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What’s the Difference Between Reasons and Excuses?

When I was in my 20’s I would say yes to everything. If you asked me to go somewhere with you, my answer was a resounding “YES!” I’m a people pleaser, so I didn’t want to let anyone down by saying “no.” I would commit to things I didn’t even want to do just to avoid disappointing someone. Which is probably how I ended up sleeping with a guy I wasn’t attracted to just because I wanted to go home. Funny now to think that grinding genitals with someone felt LESS awkward than just being like “So… I’m outta here.”

There are many problems with saying “yes,” and not truly connecting to your own desires. One thing that I found myself doing was waiting until the day of some commitment, and then changing my mind about going. Other plans would be more appealing – like taking bong hits and eating 3 lunches. I would then give some excuse about why it wasn’t going to work out. I think this strategy was wayyyyy more annoying to people than saying no in the first place. I remember a good friend telling me that I flaked on her all the time, and how much it hurt her feelings.

From that moment forward I made a promise to myself. If I said yes to something, no matter what the circumstance, I would follow through. My thinking was that if I used excuses to excuse myself, then I would keep unconsciously saying yes. But if I knew that I was going to keep my word, then I would eventually teach myself how to say no.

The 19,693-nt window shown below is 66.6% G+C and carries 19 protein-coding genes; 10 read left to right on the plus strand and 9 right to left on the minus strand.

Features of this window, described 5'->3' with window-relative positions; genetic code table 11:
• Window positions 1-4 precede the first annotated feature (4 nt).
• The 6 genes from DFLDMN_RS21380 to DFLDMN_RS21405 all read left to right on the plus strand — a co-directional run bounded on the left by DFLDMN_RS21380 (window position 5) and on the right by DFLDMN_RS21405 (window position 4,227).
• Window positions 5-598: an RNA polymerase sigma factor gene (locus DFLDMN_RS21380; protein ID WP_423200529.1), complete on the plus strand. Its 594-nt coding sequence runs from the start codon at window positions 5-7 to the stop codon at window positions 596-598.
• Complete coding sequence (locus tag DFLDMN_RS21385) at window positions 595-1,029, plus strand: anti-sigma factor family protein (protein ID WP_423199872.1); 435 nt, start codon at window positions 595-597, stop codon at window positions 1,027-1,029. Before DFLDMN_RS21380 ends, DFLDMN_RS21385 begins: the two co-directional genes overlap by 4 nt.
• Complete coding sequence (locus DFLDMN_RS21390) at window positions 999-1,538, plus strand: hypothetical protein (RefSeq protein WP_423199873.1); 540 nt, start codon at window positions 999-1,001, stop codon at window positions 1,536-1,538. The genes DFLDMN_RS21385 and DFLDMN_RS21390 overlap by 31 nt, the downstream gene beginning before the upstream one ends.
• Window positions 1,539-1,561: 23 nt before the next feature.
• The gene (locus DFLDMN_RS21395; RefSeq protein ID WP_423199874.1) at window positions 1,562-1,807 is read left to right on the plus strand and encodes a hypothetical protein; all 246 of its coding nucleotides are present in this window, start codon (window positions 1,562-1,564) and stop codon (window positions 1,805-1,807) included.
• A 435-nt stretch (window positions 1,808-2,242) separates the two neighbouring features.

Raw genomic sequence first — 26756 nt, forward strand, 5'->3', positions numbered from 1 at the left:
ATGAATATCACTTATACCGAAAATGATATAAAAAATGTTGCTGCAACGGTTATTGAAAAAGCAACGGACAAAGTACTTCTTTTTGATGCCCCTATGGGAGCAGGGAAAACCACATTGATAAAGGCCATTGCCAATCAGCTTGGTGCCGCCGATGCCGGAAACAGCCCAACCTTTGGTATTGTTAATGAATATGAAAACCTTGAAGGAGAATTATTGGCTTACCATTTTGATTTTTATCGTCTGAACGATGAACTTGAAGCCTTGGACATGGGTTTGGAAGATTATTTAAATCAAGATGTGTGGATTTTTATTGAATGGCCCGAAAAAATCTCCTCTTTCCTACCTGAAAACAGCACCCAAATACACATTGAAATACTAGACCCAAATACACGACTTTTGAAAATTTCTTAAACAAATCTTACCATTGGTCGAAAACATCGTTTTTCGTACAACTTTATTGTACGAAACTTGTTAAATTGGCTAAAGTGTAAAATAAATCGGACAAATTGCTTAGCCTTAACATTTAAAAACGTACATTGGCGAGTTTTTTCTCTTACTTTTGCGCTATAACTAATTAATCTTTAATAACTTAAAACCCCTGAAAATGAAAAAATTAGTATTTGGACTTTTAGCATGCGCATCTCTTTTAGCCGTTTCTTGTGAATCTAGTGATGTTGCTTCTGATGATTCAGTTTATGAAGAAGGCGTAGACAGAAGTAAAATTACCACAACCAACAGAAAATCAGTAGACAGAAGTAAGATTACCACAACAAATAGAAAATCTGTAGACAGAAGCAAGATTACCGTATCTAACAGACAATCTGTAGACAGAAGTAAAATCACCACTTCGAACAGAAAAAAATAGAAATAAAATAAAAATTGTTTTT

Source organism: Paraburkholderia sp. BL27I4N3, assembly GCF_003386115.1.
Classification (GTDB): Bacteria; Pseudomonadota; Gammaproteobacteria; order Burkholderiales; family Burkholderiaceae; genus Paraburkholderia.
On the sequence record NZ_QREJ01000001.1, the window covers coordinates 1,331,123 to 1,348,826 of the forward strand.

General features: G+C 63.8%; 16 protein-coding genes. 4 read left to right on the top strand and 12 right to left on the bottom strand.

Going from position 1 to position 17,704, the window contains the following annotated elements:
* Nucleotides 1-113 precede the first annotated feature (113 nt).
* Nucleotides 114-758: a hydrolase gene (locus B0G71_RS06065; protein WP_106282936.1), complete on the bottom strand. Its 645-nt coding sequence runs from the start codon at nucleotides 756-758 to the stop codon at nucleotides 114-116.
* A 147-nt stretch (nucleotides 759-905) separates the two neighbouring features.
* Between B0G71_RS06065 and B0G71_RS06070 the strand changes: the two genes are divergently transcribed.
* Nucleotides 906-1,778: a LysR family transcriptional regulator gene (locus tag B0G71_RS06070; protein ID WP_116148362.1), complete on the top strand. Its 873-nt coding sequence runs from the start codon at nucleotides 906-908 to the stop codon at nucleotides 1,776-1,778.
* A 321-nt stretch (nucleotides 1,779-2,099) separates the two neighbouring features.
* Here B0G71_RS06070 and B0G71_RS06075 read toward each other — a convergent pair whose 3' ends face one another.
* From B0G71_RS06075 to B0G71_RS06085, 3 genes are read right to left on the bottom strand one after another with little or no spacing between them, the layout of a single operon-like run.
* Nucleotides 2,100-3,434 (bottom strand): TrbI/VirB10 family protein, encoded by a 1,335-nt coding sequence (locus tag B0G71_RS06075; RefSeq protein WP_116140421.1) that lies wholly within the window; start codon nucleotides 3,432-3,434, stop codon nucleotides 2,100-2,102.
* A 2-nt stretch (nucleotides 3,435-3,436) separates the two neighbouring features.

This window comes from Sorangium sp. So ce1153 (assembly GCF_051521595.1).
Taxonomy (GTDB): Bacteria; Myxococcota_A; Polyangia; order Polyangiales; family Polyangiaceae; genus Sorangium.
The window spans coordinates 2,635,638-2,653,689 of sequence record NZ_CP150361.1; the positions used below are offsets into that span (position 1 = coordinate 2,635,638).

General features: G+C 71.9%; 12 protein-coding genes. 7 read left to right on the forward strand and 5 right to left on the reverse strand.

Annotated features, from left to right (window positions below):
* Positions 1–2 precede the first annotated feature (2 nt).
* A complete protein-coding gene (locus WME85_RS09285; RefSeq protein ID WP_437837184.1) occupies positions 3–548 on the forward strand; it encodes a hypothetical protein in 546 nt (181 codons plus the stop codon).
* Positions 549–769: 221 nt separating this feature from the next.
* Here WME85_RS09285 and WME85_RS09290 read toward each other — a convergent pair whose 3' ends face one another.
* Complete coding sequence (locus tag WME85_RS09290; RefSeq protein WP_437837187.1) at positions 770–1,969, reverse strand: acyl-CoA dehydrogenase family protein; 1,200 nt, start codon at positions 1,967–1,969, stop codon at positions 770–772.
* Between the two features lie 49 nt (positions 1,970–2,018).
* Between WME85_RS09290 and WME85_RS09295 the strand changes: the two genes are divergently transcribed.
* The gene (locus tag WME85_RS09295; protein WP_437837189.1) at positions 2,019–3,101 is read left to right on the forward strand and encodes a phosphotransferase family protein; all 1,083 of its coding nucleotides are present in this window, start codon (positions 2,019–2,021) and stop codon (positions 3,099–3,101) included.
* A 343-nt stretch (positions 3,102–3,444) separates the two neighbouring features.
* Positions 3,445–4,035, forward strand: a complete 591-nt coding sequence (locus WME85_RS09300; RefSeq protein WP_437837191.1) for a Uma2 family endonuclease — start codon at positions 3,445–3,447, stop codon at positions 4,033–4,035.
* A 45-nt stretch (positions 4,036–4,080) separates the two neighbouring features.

This is fucking harder to do than you think! Especially when someone is like “can you come to my wedding April, 24 2019? I know I currently don’t have plans that far in the future, but come that date, I am sure there will be a thousand things I would rather do than go to your dumb wedding. I mean, celebrate the glory of your eternal love.

Of course there are moments when you have a genuine reason that you can’t do something you said you would. I may have said I would help you move, and then can’t because hurt my back. If that is true, then it’s a reason, but if it’s a lie, it’s an excuse. PS my back actually does hurt, so no I can’t help you move anytime in the next 60 years.

When you give someone an excuse, you still act like it’s a reason, and hope they don’t pick up on the fact that it’s actually an excuse. But energetically we all know when someone is giving you an excuse. You just feel it in your bowels.

Which then begs the question, what is the difference between a reason and an excuse?

An excuse makes you feel bad about yourself, where a reason makes you feel for the other person. A reason is when you authentically WANT to do something but can’t. An excuse is when you really DON’T want to do something, but don’t know how to be brutally honest and say, “I just don’t want to.” A reason is when you really can’t, an excuse is when you are choosing not to.

Like when someone answers an email after a few weeks and starts off with “sorry to take so long, been super busy.” Okay no. President Obama has time to respond to emails if he wants. No one is that fucking busy. The truth is, you didn’t FEEL like responding because you’re subtly letting me know I’m not that important to you. YEAH I GET THE HINT!

I think we would all be better off if when we don’t have a reason for doing something, just owning the fact that you would rather watch a documentary about people who are addicted to watching documentaries. It may make the other person feel like a non-priority to you, but maybe their not, and it’s okay for them to know that. Or you are close enough as friends to know they will be around for the rest of your life… so fuck it. Instead of coming over, I’m going to sit on my couch and not come over because that’s what I feel like doing. And I got too high and ate too many dinners.

Sorry girl… I would hang out with you, but I would rather let my social anxiety take over instead.

toni and bridget